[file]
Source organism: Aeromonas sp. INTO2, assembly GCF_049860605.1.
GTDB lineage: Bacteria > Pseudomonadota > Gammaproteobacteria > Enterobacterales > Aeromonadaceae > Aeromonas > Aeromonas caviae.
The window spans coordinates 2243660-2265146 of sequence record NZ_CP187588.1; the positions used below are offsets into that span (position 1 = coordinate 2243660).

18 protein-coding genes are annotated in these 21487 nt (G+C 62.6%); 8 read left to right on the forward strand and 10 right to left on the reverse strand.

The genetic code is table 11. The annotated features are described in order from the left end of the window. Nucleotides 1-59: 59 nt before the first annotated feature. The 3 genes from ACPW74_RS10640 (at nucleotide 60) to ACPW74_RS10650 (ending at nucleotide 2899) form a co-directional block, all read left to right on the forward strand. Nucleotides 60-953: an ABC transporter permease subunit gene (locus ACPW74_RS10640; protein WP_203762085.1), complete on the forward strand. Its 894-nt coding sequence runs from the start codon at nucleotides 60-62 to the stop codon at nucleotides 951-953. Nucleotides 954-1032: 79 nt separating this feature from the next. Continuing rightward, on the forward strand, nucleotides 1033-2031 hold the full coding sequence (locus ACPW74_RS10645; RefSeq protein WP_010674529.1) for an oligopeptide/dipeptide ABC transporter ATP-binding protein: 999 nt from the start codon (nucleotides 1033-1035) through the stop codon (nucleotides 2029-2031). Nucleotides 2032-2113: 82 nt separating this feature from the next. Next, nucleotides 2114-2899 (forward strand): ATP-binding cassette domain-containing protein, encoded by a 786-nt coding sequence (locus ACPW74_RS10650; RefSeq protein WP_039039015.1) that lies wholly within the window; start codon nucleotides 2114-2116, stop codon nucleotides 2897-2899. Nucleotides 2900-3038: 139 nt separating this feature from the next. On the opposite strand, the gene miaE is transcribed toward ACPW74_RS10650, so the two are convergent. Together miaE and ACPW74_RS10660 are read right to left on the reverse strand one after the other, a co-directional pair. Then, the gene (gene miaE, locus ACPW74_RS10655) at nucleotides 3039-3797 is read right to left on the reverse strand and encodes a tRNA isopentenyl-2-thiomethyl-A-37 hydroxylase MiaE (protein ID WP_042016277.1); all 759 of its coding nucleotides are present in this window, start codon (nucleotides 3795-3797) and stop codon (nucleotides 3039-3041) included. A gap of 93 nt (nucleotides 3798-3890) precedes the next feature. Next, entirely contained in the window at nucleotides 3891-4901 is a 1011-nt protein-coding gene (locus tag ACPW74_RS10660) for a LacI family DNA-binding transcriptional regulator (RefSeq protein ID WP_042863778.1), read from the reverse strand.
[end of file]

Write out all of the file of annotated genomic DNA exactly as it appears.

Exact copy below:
Source organism: Aeromonas sp. INTO2, assembly GCF_049860605.1.
GTDB lineage: Bacteria > Pseudomonadota > Gammaproteobacteria > Enterobacterales > Aeromonadaceae > Aeromonas > Aeromonas caviae.
The window spans coordinates 2243660-2265146 of sequence record NZ_CP187588.1; the positions used below are offsets into that span (position 1 = coordinate 2243660).

18 protein-coding genes are annotated in these 21487 nt (G+C 62.6%); 8 read left to right on the forward strand and 10 right to left on the reverse strand.

The genetic code is table 11. The annotated features are described in order from the left end of the window. Nucleotides 1-59: 59 nt before the first annotated feature. The 3 genes from ACPW74_RS10640 (at nucleotide 60) to ACPW74_RS10650 (ending at nucleotide 2899) form a co-directional block, all read left to right on the forward strand. Nucleotides 60-953: an ABC transporter permease subunit gene (locus ACPW74_RS10640; protein WP_203762085.1), complete on the forward strand. Its 894-nt coding sequence runs from the start codon at nucleotides 60-62 to the stop codon at nucleotides 951-953. Nucleotides 954-1032: 79 nt separating this feature from the next. Continuing rightward, on the forward strand, nucleotides 1033-2031 hold the full coding sequence (locus ACPW74_RS10645; RefSeq protein WP_010674529.1) for an oligopeptide/dipeptide ABC transporter ATP-binding protein: 999 nt from the start codon (nucleotides 1033-1035) through the stop codon (nucleotides 2029-2031). Nucleotides 2032-2113: 82 nt separating this feature from the next. Next, nucleotides 2114-2899 (forward strand): ATP-binding cassette domain-containing protein, encoded by a 786-nt coding sequence (locus ACPW74_RS10650; RefSeq protein WP_039039015.1) that lies wholly within the window; start codon nucleotides 2114-2116, stop codon nucleotides 2897-2899. Nucleotides 2900-3038: 139 nt separating this feature from the next. On the opposite strand, the gene miaE is transcribed toward ACPW74_RS10650, so the two are convergent. Together miaE and ACPW74_RS10660 are read right to left on the reverse strand one after the other, a co-directional pair. Then, the gene (gene miaE, locus ACPW74_RS10655) at nucleotides 3039-3797 is read right to left on the reverse strand and encodes a tRNA isopentenyl-2-thiomethyl-A-37 hydroxylase MiaE (protein ID WP_042016277.1); all 759 of its coding nucleotides are present in this window, start codon (nucleotides 3795-3797) and stop codon (nucleotides 3039-3041) included. A gap of 93 nt (nucleotides 3798-3890) precedes the next feature. Next, entirely contained in the window at nucleotides 3891-4901 is a 1011-nt protein-coding gene (locus tag ACPW74_RS10660) for a LacI family DNA-binding transcriptional regulator (RefSeq protein ID WP_042863778.1), read from the reverse strand.